Farmers in Central Platte NRD are having great success using fire to improve their pastures. The Hall County Burn Association is hosting an information meeting on September 28, 2016 from 1:00-3:00 p.m. at the Central Platte NRD office, 215 Kaufman Avenue in Grand Island, NE.
Attendees will learn how to get the most out of your burn, how to write a burn plan, what insurance will cover, and what equipment is needed to conduct a burn. The public is invited to attend. There is no cost and RSVP is not required.
Prescribed fire can be a valuable tool in the maintenance and improvement of native grasslands. Rangeland areas that have not had fire occurrence are often sites of problems involving invasive species. The invasive species, such as Eastern Red Cedar, can take away natural grassland acres that are necessary for grazing as well as for wildlife. Rangelands that are always grazed in the fall or winter with no spring treatment may also become areas dominated by native and non-native cool season grasses and invasive weeds. These areas offer a reduced food value to live-stock and are of reduced value to native wildlife.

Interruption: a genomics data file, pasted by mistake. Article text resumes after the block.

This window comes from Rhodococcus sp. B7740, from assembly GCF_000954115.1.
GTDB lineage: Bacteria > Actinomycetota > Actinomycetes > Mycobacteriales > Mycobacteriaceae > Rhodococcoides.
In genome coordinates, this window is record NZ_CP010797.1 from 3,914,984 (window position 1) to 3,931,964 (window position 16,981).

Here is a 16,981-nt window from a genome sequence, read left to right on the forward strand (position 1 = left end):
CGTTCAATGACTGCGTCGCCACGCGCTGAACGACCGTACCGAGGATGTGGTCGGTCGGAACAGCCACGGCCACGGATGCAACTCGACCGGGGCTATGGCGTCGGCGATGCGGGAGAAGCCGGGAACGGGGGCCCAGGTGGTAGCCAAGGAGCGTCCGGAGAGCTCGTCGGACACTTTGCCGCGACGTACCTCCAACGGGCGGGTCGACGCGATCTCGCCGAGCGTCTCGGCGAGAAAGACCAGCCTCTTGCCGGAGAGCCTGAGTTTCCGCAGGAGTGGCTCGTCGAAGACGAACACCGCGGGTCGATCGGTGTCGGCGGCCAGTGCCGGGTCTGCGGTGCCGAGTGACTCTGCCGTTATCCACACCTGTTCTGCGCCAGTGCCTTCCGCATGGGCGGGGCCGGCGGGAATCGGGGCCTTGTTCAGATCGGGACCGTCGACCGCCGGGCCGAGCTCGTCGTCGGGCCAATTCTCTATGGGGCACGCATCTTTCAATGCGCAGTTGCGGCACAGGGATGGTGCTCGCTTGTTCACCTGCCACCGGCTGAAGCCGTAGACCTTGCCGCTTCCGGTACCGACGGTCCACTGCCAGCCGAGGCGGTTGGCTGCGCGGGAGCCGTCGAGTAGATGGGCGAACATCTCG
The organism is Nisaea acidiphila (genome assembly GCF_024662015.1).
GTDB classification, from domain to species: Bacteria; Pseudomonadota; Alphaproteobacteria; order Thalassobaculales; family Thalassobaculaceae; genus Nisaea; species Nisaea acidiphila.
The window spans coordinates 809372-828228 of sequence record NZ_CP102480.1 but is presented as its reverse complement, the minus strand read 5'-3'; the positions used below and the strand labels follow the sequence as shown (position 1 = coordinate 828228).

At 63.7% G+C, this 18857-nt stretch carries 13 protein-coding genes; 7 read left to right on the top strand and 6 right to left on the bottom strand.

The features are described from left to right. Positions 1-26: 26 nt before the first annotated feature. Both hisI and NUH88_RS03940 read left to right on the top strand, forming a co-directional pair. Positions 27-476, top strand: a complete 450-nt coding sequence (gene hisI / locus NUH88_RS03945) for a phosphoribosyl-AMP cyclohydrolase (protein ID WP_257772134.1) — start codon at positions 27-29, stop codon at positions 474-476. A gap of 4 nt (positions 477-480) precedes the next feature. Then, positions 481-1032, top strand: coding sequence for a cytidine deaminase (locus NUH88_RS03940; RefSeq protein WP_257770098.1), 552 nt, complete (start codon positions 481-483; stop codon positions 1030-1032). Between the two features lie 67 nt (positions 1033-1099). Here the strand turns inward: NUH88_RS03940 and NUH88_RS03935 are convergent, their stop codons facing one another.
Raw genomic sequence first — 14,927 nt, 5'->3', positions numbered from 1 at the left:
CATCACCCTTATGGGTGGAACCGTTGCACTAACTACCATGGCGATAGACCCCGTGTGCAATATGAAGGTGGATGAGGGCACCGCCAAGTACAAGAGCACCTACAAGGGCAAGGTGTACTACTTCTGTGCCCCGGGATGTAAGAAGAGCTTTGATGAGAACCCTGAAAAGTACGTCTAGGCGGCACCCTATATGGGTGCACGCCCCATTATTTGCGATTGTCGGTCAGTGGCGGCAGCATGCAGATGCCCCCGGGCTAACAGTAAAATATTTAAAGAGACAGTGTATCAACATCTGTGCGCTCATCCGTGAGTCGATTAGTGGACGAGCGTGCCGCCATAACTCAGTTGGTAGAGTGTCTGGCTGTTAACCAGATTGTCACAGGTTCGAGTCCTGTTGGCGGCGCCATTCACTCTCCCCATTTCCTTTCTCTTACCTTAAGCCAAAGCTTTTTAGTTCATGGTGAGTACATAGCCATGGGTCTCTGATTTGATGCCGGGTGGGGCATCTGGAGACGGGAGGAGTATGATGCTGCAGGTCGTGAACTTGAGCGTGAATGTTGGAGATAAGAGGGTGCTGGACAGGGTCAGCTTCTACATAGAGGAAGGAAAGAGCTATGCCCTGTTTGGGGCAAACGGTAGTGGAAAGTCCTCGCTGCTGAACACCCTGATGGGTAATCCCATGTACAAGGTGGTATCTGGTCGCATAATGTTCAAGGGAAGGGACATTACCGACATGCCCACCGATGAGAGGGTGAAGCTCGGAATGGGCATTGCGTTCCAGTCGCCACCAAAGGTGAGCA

When prescribed fire is used along with appropriate grazing practices, the results are increased economic output and wildlife benefit. Fields that are moderately grazed and treated with periodic burns are more drought tolerant, more diverse in plant and wildlife species, more productive in late summer, at less risk for devastating summer wildfire, and at less risk for runoff and erosion.